Violence can threaten individual wellbeing and tear at the social fabric of communities. At the same time, suffering can mobilize social coping and mutual support. Thus, the backdrop of political violence increases risk factors and stimulates resilience. The current study examined the moderating role of social coping as reflective of risk and resiliency in Northern Ireland, a setting of protracted conflict. Specifically, structural equation modeling was used to investigate whether social coping protects from or exacerbates the negative impact of sectarian crime and nonsectarian crime on maternal mental health (N?=?631). Nonsectarian crime predicted greater psychological distress for mothers in Belfast. Mixed support was found for the buffering and depletion moderation hypotheses; social coping functioned differently for nonsectarian crime and sectarian crime. Greater social coping buffered mothers' psychological distress from the negative effects of nonsectarian crime, but exacerbated maternal mental health problems when facing sectarian crime. Results suggest that social coping is a complex phenomenon, particularly in settings of protracted political violence. Implications for interventions aimed at alleviating psychological distress by enhancing mothers' social coping in contexts of intergroup conflict are discussed. We would like to thank the many families in Northern Ireland who have participated in the project. We would also like to express our appreciation for the project staff, graduate students, and undergraduate students at the University of Notre Dame and the University of Ulster. A special thanks to Cindy Bergeman and Dan Lapsley for feedback on earlier drafts of this manuscript. This research was supported by NICHD grant 046933-05 to the E. Mark Cummings.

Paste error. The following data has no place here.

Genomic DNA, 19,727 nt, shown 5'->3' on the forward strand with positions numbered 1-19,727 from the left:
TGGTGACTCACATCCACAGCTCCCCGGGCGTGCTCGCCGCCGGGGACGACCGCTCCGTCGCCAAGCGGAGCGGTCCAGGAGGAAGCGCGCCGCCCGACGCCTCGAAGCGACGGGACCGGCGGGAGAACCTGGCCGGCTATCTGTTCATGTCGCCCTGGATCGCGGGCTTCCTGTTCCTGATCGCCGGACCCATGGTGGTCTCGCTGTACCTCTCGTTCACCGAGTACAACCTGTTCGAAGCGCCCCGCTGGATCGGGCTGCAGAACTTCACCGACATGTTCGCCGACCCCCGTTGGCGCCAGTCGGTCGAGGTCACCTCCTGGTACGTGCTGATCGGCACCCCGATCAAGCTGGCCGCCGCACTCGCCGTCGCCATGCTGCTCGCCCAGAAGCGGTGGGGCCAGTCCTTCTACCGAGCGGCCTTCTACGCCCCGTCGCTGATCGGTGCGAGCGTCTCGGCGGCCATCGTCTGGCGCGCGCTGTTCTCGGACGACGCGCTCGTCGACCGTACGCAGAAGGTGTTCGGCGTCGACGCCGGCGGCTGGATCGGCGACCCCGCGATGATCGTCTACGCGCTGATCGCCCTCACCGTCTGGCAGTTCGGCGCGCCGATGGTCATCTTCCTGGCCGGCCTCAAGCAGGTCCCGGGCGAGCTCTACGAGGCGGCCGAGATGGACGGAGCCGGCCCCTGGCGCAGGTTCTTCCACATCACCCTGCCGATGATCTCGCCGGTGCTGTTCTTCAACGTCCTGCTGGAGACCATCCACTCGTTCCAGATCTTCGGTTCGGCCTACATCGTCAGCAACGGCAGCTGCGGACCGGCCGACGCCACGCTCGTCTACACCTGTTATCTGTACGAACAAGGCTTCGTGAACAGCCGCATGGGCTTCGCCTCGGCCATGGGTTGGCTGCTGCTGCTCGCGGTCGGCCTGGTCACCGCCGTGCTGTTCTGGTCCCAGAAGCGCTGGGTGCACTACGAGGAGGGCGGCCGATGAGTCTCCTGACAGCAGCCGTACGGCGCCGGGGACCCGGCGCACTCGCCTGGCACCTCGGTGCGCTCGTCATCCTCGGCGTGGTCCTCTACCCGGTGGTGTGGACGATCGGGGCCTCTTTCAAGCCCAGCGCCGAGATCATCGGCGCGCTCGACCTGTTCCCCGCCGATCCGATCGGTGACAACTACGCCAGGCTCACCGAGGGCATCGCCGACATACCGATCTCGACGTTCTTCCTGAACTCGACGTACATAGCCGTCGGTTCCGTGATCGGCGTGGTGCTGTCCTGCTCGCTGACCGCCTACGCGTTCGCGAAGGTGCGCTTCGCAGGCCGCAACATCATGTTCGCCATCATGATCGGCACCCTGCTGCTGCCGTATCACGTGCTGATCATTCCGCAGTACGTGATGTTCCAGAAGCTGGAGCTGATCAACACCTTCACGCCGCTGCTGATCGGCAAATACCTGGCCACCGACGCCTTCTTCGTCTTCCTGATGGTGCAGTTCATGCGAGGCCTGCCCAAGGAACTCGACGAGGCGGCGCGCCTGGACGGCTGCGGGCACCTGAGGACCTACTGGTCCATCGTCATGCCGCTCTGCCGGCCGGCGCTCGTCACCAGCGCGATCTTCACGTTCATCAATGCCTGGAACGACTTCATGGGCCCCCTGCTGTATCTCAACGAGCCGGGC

|Journal||International journal of psychology : Journal international de psychologie|
|Publication status||Published - Aug 2013|
ASJC Scopus subject areas
- Arts and Humanities (miscellaneous)